A street inside the Walled City (Photo: The UP Diliman Intramuros Project)

BRIEF METHODOLOGICAL NOTES. Any ethnographic study is a representation of a group of people. However, representation has ethical consequences. We have been representing a group of people in one way or another through story-telling and other modes of communication. The problem: representation may sometimes be editorialized, spectacularized and even hyperbolized to suit a particular agenda not necessarily beneficial to the community being represented.

Performance Studies scholar Dwight Conquergood reminds us that doing critical ethnography is a dialogue with others – a recognition that subjectivity is not only about subject position but also about one’s relationship with others. Critical ethnography, as defined by Soyina Madison, another performance scholar “is the meeting of multiple sides in an encounter with and among others, one in which there is a negotiation and dialogue toward substantial and viable meanings that made a difference in other’s worlds.” In this way, the diologic stance of critical ethnography refuses any totalizing generalization and conclusion because the ethnographer is situated in multitude expressions that transgress, collide and embellish realms of meaning. Ethnographic representation is about agreement and disagreement, difference and similarity, separation and coming together. 

Based on how Madison and Conquergood conceive critical ethnography, the following will be conducted:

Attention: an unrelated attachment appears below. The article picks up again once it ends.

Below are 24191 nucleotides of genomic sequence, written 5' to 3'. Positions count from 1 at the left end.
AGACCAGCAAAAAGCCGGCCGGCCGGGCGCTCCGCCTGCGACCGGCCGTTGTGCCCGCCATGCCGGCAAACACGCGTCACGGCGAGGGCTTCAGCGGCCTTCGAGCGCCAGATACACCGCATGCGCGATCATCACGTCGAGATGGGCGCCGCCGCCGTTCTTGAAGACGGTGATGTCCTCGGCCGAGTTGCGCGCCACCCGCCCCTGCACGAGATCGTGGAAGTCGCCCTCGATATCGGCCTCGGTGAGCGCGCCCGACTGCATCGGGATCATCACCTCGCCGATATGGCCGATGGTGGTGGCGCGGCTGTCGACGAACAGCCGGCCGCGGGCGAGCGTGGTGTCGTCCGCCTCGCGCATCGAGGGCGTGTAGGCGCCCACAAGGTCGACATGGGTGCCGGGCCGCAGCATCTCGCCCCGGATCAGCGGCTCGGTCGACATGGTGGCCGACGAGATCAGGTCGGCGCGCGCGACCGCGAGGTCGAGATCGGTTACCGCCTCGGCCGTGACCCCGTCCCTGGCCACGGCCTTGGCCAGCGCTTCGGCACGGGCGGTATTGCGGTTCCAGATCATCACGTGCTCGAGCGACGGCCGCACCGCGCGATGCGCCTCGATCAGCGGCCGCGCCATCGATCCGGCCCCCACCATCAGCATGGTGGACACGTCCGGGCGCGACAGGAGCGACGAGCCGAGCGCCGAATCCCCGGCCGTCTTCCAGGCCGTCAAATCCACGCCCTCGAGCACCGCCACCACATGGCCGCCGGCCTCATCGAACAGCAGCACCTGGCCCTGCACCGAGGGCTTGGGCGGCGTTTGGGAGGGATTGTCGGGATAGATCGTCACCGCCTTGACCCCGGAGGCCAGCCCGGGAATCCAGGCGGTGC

• Identify our (the dramaturg-devisors) position. It is also useful here to identify our agenda: to come up with a performance text about the community’s conception of heritage. 
  • Participate in the interpretative community. 
  • Bracket our subject. In philosophical sense, do phenomenology or an intellectual activity where we have to put aside all scientific, philosophical and cultural assumptions labeled at the subject. 
  • Prepare field encounter. First, it is important that the community becomes aware of our presence. We have to let them know our purpose especially since we are outsiders trying to navigate their structural systems. 
  • Go to the field. Engage in conversations – in dialogues. Our role is to collect narratives and eventually to entangle the stories the community members tell into a performance devise. 
  • Go back to the assumptions pushed aside. Do a synoptic reading to comprehensively paint a complete picture of the subject. 

 After conducting ethnographic work, devising the performance is the next step. The key to this method is dramaturgical collaboration  via Kaufman’s moment work. The performance manuscript is developed during a designated time span of discussion, debates, experimentations, improvisations among all participating devisors / collaborators. The participating dramaturg-devisors will begin to mark what are needed to keep, cut and if applicable rephrase some words from the ethnographic narratives. It is also within this period, where participants place sequences, scenes and even beats in the performance manuscript.  

PEOPLE. Sir Anril P. Tiatco (Project Leader), Davidson G. Oliveros and Michael Bernal (Study Leader), James Luigi Tana and Hannah Villaflores (Research/Graduate Assistants), Dolly Dolot and Ian Ramirez (Field Researchers), Chris Abecia, Dyastin Adarlo, Camillo de Guzman and Aina Ramolete (Student Assistants).

The Research Team (Clockwise: Hannah Villaflores, Aina Ramolete, Chris Abecio, Ian Ramirez, Davidson Oliveros, Mr. Yap, Sir Anril Tiatco, Michael Bernal, Dyastin Adarlo, Dolly Dolot and James Luigi Tana) with Mr. Jeff Yap of the Intramuros Administration taken at the Fort Santiago during the fieldwork (Photo: The UP Diliman Intramuros Project)

For inquiries about the project: sptiatco@up.edu.ph